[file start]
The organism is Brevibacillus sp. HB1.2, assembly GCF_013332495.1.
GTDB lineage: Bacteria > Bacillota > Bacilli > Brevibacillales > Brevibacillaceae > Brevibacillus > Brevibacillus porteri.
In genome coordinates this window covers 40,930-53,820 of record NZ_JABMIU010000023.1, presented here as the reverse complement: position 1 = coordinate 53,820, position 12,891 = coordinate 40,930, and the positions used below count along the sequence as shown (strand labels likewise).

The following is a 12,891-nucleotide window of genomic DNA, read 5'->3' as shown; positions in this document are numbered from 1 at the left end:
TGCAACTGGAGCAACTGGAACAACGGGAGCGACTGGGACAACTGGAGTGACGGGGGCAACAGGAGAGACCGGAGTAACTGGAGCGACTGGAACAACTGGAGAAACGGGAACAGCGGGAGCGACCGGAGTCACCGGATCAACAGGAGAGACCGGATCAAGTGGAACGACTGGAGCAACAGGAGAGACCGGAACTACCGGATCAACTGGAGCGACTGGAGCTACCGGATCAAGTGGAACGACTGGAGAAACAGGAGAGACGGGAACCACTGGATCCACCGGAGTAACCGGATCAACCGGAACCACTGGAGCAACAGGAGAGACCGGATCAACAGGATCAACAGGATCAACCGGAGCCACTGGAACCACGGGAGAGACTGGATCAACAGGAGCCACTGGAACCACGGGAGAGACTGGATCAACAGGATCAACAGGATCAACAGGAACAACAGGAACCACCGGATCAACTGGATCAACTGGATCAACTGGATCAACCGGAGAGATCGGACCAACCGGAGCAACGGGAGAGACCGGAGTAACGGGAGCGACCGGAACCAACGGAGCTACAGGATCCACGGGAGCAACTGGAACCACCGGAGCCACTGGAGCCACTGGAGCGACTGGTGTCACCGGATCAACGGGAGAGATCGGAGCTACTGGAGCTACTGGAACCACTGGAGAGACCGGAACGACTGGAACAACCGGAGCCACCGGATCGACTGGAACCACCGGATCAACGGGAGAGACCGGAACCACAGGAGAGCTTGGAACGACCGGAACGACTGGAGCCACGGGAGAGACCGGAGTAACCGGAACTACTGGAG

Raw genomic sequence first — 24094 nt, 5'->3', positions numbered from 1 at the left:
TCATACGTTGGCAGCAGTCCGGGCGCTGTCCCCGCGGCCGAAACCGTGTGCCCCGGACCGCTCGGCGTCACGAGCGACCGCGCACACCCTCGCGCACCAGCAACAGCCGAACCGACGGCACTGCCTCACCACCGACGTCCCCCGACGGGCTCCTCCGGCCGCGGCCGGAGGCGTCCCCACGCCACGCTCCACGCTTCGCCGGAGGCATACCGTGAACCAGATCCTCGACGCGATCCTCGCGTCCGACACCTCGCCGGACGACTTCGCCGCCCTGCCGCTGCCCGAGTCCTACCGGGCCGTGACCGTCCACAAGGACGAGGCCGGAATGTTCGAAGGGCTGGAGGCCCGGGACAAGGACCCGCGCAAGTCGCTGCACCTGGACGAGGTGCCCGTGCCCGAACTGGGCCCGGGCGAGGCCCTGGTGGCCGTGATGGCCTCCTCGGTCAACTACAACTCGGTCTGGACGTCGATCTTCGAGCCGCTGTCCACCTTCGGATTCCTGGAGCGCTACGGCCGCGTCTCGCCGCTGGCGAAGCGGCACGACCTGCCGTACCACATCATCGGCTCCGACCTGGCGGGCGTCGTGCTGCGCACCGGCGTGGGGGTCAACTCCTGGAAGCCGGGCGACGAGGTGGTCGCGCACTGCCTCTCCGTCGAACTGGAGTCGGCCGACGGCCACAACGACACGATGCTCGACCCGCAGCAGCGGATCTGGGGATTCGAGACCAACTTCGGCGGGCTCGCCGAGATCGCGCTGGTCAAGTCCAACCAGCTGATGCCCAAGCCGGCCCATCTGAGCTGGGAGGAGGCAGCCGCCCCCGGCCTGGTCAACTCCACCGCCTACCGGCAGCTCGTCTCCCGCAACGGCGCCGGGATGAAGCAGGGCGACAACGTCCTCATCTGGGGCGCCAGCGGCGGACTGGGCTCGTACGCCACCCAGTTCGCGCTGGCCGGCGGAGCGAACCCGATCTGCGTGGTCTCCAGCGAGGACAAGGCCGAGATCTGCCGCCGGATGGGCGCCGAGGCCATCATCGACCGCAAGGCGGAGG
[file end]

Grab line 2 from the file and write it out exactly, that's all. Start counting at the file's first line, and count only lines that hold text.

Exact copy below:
GTDB lineage: Bacteria > Bacillota > Bacilli > Brevibacillales > Brevibacillaceae > Brevibacillus > Brevibacillus porteri.